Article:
Azeroth stands on the brink of war, the leader of the humans and the leader of the orcs are then sent on a collision course that will decide the fate of their people.
There is a honesty and truthfulness that comes with a Duncan Jones film, from having a famous father (a true legend) Jones broke convention not becoming one of those superficial celebs making a living in the shadow of a parent. I know very little if any thing about Warcraft, I know it's big and I know it's a fantasy role playing game so I'm not going to pretend I know more than that.
Warcraft with all the whiz bang jiggery pokery, beneath the sweeping shots and special effects there is a heart felt tale about parenting and loss. What Jones' offering has is that Moon, Source Code humanity which Jones effortlessly brings to the table, that roundness and grounded feel that he stamps on his films. The script has an honesty that it's not just some money making studio movie but an indie-spirited film finely crafted on a large scale. You feel your mate made this great spectacle, there's an underlying apprehensive innocence in contrast to a sense of wonder and adventure. Warcraft seemingly feels that he isn't in it for the money, but for the story telling and artistic craft of it all.
Unusually the subtitle 'The Beginning' was absent on the title screen in the cinema version, it simply says 'Warcraft' possibly linked to the rating. While available for all to see with an adult, the battles are intense, stabbings etc. it not just the scary demon and skeletal faces that will scare the young kids but the emotional impact of orc Durotan (CGI capture Tony Kebbell) wife and child storyline. As Orc clan honour is tested, there are duelling wizards, a giant golem and griffin. Jones also briefly throws in a few elves, dwarfs and huge wolves for good measure. There's betrayal, double-crossing and retribution, the powerful magical Orc, Gul'dan (the excellent Daniel Wu) literary sucks the life of humans akin to The Dark Crystal.
The casting is not mainstream, Ben Foster's wizard Medivh avoids stereotype and is a young incarnation of a wizard, as is Llane (Dominic Cooper) a younger than expected King. Battle hard human Lothar Travis Fimmel (of Amazon's Vikings) as well as some grand action scenes, emotional set ups (one echoing the Phantom Menace, Obi-Wan showdown) he also gets comedic moments, many alongside wizard/mage apprentice Khadgar (Ben Schnetzer) who again is not what you'd expect for someone so powerful. This casting works in Warcraft's favour and if you had a thing for blue women Smurfette, Neytiri and Mystique, Stark Trek olive and She-Hulk green is the new in colour with Garona Halforcen. Fittingly cast is memorable underrated Clancy Brown (of Highlander fame) as the principled conflicted Blackhand, Gul'dan’s right-hand orc.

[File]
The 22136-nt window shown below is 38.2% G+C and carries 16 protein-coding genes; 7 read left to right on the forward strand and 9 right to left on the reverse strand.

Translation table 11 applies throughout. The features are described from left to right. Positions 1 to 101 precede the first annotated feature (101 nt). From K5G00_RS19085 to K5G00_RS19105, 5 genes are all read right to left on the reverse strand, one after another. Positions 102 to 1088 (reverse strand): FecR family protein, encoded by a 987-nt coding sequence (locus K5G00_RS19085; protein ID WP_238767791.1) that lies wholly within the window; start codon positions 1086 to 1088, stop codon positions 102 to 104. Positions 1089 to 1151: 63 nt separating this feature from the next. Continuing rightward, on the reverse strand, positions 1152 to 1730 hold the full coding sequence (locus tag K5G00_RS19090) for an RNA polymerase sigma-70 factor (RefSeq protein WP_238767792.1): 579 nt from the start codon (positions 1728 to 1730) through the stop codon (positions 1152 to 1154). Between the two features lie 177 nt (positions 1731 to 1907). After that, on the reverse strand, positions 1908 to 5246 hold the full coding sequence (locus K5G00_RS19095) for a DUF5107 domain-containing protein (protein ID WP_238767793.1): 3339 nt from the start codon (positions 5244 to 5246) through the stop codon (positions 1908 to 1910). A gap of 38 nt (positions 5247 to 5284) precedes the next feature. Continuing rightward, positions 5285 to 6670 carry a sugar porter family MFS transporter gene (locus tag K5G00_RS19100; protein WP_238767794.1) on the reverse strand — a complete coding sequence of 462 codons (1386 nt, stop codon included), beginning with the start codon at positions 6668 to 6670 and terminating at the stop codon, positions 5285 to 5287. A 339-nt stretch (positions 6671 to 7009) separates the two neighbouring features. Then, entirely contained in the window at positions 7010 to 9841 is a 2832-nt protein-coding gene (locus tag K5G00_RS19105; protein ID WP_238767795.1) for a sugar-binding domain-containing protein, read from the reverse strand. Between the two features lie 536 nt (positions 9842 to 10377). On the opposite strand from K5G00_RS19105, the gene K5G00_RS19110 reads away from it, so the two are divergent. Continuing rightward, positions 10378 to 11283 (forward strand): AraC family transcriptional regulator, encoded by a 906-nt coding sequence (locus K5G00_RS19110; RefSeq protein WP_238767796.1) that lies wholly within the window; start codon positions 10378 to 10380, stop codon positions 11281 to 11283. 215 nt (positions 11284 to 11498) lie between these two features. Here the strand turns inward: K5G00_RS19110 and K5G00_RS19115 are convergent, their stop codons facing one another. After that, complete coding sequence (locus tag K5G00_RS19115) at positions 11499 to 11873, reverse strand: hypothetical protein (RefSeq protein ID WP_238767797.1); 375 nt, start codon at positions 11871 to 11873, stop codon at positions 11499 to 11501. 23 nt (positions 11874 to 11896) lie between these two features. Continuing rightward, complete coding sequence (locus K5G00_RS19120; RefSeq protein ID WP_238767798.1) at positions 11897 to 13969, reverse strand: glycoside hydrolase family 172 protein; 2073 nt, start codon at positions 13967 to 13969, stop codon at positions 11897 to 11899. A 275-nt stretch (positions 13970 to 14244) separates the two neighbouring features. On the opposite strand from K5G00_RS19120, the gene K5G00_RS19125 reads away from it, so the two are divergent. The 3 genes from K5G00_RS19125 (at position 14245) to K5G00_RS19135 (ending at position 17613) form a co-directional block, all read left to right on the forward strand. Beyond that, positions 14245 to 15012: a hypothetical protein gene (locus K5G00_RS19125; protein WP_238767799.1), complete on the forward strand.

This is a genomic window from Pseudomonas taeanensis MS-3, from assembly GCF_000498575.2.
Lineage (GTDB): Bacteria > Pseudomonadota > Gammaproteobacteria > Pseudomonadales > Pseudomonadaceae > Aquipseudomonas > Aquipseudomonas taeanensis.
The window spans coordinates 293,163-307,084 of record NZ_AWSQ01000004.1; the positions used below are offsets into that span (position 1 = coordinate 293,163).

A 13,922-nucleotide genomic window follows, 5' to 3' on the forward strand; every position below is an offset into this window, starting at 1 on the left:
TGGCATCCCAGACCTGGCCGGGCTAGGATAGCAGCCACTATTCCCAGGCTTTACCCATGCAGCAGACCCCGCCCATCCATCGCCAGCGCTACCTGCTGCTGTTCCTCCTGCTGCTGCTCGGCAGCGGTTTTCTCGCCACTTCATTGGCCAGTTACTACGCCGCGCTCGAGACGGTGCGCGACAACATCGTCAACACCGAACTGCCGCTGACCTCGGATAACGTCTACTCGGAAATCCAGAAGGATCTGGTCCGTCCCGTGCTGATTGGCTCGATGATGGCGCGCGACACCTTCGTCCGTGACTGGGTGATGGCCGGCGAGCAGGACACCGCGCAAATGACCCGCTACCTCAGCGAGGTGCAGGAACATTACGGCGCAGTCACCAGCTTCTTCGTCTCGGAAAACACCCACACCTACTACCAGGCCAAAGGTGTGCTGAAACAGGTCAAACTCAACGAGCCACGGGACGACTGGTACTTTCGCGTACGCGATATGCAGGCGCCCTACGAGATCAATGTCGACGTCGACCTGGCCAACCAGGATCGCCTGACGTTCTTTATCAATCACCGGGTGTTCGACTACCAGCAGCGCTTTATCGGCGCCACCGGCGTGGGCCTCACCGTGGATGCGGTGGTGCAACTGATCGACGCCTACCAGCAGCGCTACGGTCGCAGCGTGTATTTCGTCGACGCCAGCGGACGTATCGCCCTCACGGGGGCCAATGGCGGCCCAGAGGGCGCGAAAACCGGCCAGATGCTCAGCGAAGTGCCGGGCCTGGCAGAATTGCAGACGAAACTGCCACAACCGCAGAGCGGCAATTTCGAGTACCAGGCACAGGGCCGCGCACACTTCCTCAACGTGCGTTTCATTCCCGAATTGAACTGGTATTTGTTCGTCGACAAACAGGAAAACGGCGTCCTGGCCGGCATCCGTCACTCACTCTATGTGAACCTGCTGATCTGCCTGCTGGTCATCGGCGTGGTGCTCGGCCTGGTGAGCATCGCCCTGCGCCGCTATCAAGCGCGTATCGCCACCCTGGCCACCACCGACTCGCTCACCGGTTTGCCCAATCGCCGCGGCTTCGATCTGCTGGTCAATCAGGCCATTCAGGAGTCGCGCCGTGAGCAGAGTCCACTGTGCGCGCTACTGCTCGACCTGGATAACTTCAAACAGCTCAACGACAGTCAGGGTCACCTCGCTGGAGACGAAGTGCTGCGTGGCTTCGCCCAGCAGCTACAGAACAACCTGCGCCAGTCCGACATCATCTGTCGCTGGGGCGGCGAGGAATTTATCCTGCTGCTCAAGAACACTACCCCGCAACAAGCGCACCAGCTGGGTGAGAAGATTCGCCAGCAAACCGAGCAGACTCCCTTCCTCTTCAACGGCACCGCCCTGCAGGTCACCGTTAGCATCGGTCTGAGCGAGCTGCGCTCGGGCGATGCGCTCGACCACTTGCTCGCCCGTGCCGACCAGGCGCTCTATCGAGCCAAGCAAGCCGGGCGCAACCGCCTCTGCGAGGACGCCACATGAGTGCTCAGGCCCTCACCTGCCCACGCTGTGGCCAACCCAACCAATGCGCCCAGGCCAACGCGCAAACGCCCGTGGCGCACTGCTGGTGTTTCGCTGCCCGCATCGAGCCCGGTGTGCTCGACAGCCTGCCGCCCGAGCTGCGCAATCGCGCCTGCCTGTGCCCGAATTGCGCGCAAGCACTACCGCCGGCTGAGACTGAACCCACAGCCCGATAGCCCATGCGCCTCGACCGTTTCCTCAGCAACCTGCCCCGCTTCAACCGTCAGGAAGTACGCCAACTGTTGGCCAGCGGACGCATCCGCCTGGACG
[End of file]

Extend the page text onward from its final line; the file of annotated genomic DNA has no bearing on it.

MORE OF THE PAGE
The daytime colour is bright and vivid in contrast to the pin sharp night time and darker scenes, Warcraft has a unique look and feel. The execution is near on perfect in the confines of the budget and today's capabilities with brutal sword play and battles. The director is wise to keep the focus on the interesting characters and themes of conflict, family and loyalty with Ramin Djawadi ominous score adding to the proceedings. Warriors, Kings, magicians and creatures, the human cast and the CGI performers melt together and you invest in the characters and their secret meetings and campsite confessions. The computer imagery, textured layers of animation and 3D modeling fuse with the mix of practical stunts and sets. Fimmel and Kebbell are notable but Paula Patton as hardened Garona steals the show as a go between peace keeper and will no doubt set geek hearts aflame. Writers Jones, Charles Leavitt and Chris Metzen juggle the many major characters successfully and the cast deliver the fantasy dialogue with ease.
Jones and crew give us the Matrix of fantasy, lots of things will be familiar not just reminiscent because of Lord of the Rings, Dungeon and Dragons, Fire and Ice, Planet of the Apes, John Carter to name a few. But because of an inherent subconscious of the genre that's in the ether and part of our pop culture. But like the stylised Matrix did for sci-fi (as much as I hate to admit it) after the dust settled it stood on its own feet and was a milestone in film. As a 70'd kid Warcraft for me puts magic back in the mix instead of it languishing in low budget TV shows, a soulless blockbusters or sub-par cash-ins, here Jones takes it to a fitting level where it should be and cleverly sets up a follow up.
There's unavoidable rooted fantasy tropes littered throughout and Jones injects a little nuance or twist wherever possible. As a sci-fi fantasy, medieval-ish action saga Warcraft is highly recommend.